Genesis Owusu – ‘Smiling With No Teeth’ review: a disjointedly brilliant debut

On a larger-than-life debut, the Ghanaian-Australian artist dwells in a world where the black dogs of racism and depression roam, but genre is blissfully extinct.


At a time when so much of the music industry remains bogged down by labels, Genesis Owusu dwells in a world where genre is blissfully extinct. His domain is colourful and visceral, from bright live shows to handmade flamboyant outfits – and, of course, the music of his debut record, ‘Smiling With No Teeth’. Owusu’s songs are as jaunty as they are raw and raging.

His world is also the extremely white city of Canberra, Australia, where he grew up after being born Kofi Owusu-Ansah in Koforidua, Ghana. Any outsider treatment he twisted to his creative advantage, graduating from early rap forays with his brother (as The Ansah Brothers) to a 2017 debut solo EP ‘Cardrive’, a festoon of singles, and support slots for Sampa The Great and Dead Prez.

To avoid the soul pigeonhole, recording sessions for ‘Smiling With No Teeth’ saw the emcee jam with a motley crew of musicians from the realms of punk, synth, and jazz – all outsider fields, that lend the album its slippery now-you-see-me-now-you-don’t quality. Owusu describes the record as “slathering honey on your demons to make them palatable”. The demons in question: depression and racism, two black dogs sniffing out the interactions between external and internal torment, track by track.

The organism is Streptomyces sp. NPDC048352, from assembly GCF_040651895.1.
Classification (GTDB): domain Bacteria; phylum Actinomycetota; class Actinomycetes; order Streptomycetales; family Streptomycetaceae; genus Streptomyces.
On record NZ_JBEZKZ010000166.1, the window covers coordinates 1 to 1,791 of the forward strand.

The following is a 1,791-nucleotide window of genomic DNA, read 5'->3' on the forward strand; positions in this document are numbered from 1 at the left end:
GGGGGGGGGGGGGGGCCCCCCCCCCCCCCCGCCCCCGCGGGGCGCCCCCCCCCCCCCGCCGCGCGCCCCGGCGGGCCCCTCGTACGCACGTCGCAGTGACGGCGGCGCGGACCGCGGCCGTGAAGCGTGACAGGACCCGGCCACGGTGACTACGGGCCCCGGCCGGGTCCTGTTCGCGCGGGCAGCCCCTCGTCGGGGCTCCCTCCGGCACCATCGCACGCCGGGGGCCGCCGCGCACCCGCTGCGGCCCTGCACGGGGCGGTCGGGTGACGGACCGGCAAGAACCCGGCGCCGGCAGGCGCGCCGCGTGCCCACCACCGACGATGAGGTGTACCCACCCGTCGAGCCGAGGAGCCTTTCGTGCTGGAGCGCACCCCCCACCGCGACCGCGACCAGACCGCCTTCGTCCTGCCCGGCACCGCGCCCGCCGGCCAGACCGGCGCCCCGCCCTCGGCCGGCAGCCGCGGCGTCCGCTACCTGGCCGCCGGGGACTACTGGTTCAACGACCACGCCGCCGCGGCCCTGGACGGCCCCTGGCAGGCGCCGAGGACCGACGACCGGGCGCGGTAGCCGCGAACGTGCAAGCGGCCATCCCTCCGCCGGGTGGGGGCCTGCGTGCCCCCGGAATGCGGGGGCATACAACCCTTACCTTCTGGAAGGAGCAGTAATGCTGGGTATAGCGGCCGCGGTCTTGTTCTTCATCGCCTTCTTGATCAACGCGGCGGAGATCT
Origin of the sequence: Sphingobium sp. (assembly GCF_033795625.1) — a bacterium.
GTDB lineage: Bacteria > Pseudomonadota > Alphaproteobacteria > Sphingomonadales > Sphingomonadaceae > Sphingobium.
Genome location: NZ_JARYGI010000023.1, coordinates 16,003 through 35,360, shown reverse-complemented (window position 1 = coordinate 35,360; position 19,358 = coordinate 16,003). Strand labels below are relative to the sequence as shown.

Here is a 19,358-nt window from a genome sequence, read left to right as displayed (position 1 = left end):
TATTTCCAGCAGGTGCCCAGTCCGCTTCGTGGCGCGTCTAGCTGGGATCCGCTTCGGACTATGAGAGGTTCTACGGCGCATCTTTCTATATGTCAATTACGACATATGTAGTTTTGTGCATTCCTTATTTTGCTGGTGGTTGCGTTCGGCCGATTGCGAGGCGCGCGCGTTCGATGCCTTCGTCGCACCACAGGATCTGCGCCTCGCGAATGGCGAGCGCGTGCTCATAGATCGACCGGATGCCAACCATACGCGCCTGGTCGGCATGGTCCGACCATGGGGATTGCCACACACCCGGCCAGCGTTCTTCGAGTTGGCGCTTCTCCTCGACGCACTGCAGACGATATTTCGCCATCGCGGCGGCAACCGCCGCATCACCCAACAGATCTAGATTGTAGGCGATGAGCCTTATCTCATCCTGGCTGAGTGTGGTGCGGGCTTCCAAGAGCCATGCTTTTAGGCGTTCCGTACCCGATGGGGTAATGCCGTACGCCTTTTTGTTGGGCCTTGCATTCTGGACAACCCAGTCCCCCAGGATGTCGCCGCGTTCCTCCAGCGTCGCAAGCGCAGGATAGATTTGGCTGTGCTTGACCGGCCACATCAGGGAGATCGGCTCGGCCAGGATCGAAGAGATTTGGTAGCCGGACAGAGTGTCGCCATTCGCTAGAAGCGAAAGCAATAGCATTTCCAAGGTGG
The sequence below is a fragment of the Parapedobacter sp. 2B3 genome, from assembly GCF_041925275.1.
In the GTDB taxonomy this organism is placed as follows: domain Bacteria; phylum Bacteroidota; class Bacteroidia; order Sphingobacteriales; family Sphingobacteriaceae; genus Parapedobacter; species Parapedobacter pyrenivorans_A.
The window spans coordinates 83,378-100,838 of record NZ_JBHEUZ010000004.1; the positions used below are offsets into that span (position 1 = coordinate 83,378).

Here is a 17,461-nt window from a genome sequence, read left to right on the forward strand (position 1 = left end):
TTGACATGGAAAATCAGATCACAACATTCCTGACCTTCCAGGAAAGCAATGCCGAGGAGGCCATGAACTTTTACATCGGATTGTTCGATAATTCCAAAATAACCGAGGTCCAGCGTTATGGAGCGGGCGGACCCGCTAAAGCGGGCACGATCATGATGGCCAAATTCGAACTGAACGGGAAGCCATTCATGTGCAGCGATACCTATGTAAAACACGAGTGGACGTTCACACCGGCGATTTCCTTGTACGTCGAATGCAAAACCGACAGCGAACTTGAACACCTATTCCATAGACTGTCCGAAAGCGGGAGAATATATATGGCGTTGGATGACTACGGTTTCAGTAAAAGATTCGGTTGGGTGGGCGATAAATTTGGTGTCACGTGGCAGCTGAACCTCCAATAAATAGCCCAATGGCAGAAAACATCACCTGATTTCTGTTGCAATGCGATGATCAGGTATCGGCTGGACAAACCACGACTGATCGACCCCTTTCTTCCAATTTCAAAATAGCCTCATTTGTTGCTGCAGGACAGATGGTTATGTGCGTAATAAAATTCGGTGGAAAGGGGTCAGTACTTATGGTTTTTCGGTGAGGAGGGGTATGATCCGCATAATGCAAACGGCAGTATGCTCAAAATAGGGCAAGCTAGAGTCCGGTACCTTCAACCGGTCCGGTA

“All my friends are hurting, but we dance it off, laugh it off,” he sings on ‘The Other Black Dog’. This is essentially the modus operandi for the entire album, in which serious topics arrive swathed in all sorts of sounds. Anger wears a pretty mask on ‘Whip Cracker’, which erupts into funky riffs and barked verses: “You ain’t getting saved / I’m on my Malcolm X”. But racism comes under full glare on ‘I Don’t See Colour’, a clipping-esque tirade against white society, religion, and domestic abuse. ‘Drown’ is particularly satisfying: a tongue-in-cheek ‘Summer of 69’, but if Young Fathers or Death Grips wrote it and your fingers bleed from more than just a six-string.

The fifteen songs take on an ambitious stretch of territory, but Owusu handles the ride. ‘Waitin On Ya’ channels Bon Iver or Prince, depending on how generous you’re feeling. ‘Don’t Need You’ moves like a new wave original, while the title track drips like a hot, languid afternoon. ‘Black Dogs’ aren’t the only creatures roaming these wilds: there are glimpses of Gorillaz and Beastie Boys too. Then, unexpectedly, ‘A Song About Fishing’ – a folk-pop lullaby that drifts into the r’n’b of ‘No Looking Back’. Nothing really makes sense, but somehow it all works.

Last week, Owusu covered Sex Pistols’ ‘Anarchy In The UK’. His blistering performance recasts the protest song for a new world, and showcases his power to channel the right attitude at the right time – and that’s the secret to the success of ‘Smiling With No Teeth’. The record could be shorter, but its disjointed brilliance sweeps away any urge for cohesion. What ties these tracks together is Genesis Owusu’s talent, ambition, and imagination.

Genesis Owusu - 'Smiling With No Teeth'